Image of Changing Minds Inside and Out of the Courtroom
Product Type
On Demand
Faculty:
Steven Hughes
Duration:
1:01
Format:
Audio and Video
Short Description:
How would you like to snap your fingers and instantly judges, jurors, and clients would agree with your position? It may not be that easy, however you can dramatically improve your chances for success if you understand how people make decisions and what causes them to act. This dynamic CLE program draws on the latest scientific research to illustrate how you can ethically influence

Image of Contacting Unrepresented Persons via Social Networking Sites - New Yor
Product Type
Text-Based CLE
Faculty:
Carole Levitt |  Mark Rosch
Duration:
1:00
Short Description:
More and more attorneys and judges are using social media, either for its intended purpose of social networking (and, for the lesser intended purpose of marketing) or for its unintended purpose of investigative research. There has been much discussion online amongst legal experts about what sorts of investigative activity is ethical for lawyers to engage in. Most Bar Associations however, have not yet addressed this topic. Two exceptions are the Philadelphia Bar and the New York State Bar.

Image of Looking For Evidence in Virtual Places Admissibility of Internet Evide
Product Type
Text-Based CLE
Faculty:
Carole Levitt |  Mark Rosch
Duration:
1:00
Short Description:
Lawyers looking for evidence need to start thinking about looking "virtually." With increasing amounts of "paperless" information being added to the Internet every minute of every day, there is an increasing chance lawyers could find potentially relevant evidence there. Evidence to prove or refute a point in contention, get the upper hand in a settlement conference, or decide w

Image of Persuasive Brief Writing:  What Judges want in their Briefs  (Non-bori
Product Type
On Demand
Faculty:
Philip Bogdanoff
Duration:
1 Hour 1 Minutes
Format:
Audio and Video
Short Description:
Winning the lottery means nothing if you lose the winning ticket before you get to the lottery agent. Similarly, obtaining a guilty verdict after a long and exhausting trial is worthless if your appellate brief cannot persuade an appellate court to affirm the jury’s verdict. You do not want to try a case a second time after having a case reversed on appeal.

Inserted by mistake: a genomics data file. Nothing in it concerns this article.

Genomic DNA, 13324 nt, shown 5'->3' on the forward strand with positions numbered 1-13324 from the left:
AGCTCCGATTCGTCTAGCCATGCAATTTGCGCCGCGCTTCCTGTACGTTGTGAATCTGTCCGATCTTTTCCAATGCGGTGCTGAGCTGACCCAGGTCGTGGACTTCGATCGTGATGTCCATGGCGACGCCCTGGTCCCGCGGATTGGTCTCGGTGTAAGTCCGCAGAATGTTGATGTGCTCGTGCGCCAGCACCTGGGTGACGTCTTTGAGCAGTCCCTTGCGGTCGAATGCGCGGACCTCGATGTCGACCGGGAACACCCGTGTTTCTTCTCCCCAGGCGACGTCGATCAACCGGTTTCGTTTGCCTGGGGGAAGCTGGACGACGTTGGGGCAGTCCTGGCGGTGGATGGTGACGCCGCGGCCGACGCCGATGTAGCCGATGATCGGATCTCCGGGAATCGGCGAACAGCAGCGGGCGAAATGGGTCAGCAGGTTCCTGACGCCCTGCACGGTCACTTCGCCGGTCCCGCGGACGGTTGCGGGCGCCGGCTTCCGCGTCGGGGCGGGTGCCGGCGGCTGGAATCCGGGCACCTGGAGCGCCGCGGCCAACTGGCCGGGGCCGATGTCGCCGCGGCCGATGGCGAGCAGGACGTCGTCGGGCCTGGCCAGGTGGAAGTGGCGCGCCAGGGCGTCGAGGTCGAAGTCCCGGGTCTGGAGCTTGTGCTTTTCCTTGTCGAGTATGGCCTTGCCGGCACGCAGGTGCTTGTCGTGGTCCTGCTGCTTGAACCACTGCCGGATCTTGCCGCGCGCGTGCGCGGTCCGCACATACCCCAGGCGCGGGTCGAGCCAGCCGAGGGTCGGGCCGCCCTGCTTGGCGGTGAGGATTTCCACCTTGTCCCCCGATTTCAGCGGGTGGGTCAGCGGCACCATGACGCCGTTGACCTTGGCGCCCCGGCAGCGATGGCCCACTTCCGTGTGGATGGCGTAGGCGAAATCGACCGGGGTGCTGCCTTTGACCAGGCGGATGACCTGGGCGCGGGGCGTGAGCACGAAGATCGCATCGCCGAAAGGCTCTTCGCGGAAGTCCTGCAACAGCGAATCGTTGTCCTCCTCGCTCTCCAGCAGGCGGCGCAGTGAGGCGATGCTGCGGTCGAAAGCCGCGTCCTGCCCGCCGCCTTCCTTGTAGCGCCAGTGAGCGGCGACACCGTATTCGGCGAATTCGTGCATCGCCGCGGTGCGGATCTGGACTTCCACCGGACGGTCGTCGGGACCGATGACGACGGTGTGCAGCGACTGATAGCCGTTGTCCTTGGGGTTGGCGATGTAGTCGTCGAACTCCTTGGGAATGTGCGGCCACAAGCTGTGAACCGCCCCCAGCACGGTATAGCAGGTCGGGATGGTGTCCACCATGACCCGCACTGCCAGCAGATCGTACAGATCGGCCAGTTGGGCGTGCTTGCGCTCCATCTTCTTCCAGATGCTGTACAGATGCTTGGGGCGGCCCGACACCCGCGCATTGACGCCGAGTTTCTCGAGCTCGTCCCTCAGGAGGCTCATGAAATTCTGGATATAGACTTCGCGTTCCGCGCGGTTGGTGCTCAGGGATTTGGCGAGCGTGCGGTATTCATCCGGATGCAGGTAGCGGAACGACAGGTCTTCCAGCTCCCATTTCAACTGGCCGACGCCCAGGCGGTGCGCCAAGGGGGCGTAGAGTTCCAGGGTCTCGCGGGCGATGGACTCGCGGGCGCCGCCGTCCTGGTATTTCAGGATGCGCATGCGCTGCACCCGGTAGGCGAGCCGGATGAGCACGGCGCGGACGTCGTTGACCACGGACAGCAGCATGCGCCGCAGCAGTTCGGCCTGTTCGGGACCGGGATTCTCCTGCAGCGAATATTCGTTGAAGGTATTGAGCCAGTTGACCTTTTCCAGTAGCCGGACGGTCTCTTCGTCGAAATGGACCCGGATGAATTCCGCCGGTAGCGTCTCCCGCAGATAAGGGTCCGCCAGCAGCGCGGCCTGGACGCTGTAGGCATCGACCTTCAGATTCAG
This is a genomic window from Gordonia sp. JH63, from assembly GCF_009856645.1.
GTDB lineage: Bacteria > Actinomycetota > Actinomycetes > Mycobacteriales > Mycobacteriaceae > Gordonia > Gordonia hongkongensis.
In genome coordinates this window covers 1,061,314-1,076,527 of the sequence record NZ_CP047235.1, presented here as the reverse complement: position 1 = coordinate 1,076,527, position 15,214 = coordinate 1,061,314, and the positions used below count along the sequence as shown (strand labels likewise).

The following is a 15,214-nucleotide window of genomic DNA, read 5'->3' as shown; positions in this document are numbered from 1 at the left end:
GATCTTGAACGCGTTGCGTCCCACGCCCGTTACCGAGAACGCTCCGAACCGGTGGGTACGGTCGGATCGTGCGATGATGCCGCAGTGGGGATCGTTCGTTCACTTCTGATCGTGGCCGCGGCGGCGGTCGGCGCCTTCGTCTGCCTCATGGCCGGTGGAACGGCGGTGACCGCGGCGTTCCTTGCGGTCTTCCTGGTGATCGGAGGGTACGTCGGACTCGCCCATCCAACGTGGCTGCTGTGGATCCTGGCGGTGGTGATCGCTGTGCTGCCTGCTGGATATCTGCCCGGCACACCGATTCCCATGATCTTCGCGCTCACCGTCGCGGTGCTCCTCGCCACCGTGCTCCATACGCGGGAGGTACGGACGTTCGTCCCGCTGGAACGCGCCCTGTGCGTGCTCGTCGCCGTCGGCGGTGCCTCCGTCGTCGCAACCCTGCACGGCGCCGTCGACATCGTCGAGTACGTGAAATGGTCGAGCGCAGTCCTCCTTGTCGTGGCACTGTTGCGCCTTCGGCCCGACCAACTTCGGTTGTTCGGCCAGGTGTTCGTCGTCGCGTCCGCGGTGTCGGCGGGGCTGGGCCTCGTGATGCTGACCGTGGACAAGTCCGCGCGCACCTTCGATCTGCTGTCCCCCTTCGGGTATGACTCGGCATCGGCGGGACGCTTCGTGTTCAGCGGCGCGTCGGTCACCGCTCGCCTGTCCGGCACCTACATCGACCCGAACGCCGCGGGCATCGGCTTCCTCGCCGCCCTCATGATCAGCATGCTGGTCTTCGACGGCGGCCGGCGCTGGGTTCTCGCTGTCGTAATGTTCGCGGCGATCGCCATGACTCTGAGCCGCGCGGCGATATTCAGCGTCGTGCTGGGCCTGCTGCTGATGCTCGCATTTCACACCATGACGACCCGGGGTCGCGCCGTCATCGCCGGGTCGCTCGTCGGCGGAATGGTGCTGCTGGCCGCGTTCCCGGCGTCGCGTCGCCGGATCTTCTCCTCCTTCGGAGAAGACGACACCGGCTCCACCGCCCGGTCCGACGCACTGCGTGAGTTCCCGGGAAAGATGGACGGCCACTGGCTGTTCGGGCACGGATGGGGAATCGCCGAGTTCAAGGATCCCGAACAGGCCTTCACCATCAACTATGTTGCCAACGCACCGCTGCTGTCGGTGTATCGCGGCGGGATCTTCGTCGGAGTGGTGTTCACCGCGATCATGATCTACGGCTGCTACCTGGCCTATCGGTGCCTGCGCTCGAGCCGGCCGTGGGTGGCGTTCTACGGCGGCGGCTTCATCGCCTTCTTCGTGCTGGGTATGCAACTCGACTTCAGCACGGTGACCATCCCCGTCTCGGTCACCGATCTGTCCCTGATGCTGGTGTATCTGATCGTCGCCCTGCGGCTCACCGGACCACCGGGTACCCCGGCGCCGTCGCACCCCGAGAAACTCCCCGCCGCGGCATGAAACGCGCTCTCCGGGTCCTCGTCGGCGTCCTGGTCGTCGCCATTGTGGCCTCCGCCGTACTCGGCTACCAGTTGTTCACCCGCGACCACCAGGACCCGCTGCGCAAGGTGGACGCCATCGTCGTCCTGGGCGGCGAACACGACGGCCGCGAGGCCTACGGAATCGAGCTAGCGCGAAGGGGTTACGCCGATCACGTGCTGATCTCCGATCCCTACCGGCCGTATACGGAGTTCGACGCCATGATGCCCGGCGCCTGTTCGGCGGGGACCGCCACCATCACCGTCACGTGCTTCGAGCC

Image of Seeking Justice, What Prosecutors Can Learn from Exonerations
Product Type
Simulive Replay
Faculty:
Philip Bogdanoff
Short Description:
A prosecutor has the responsibility of a minister of justice and not simply that of an advocate. Seeking justice is about seeking the right result in each case. In some instances, this means declining to prosecute a case where the evidence does not support that a defendant committed the crime and in other cases this means that a prosecutor faced with newly discovered evidence that an innocent

Tue, Mar 10, 2020 - 09:00a PDT


Image of Seeking Justice, What Prosecutors Can Learn from Exonerations
Product Type
On Demand
Faculty:
Philip Bogdanoff
Short Description:
A prosecutor has the responsibility of a minister of justice and not simply that of an advocate. Seeking justice is about seeking the right result in each case. In some instances, this means declining to prosecute a case where the evidence does not support that a defendant committed the crime and in other cases this means that a prosecutor faced with newly discovered evidence that an innocent

Image of The Cybersleuth's Guide to the Internet
Product Type
Books
Author:
Carole Levitt |  Mark Rosch
Short Description:
Short Description

Image of Winning Strategies to Prevent Evidence from Being Suppressed
Product Type
On Demand
Faculty:
Philip Bogdanoff
Duration:
1 Hour 6 Minutes
Format:
Audio and Video
Short Description:
Whether it is a stop and frisk, walk and talk or 911 emergency call for assistance, police officers conduct warrantless seizures and searches every day and it is our job to insure that the evidence they seize does not get suppressed. It has been my experience as a prosecutor that sometimes it can be difficult to justify a police officer’s actions.

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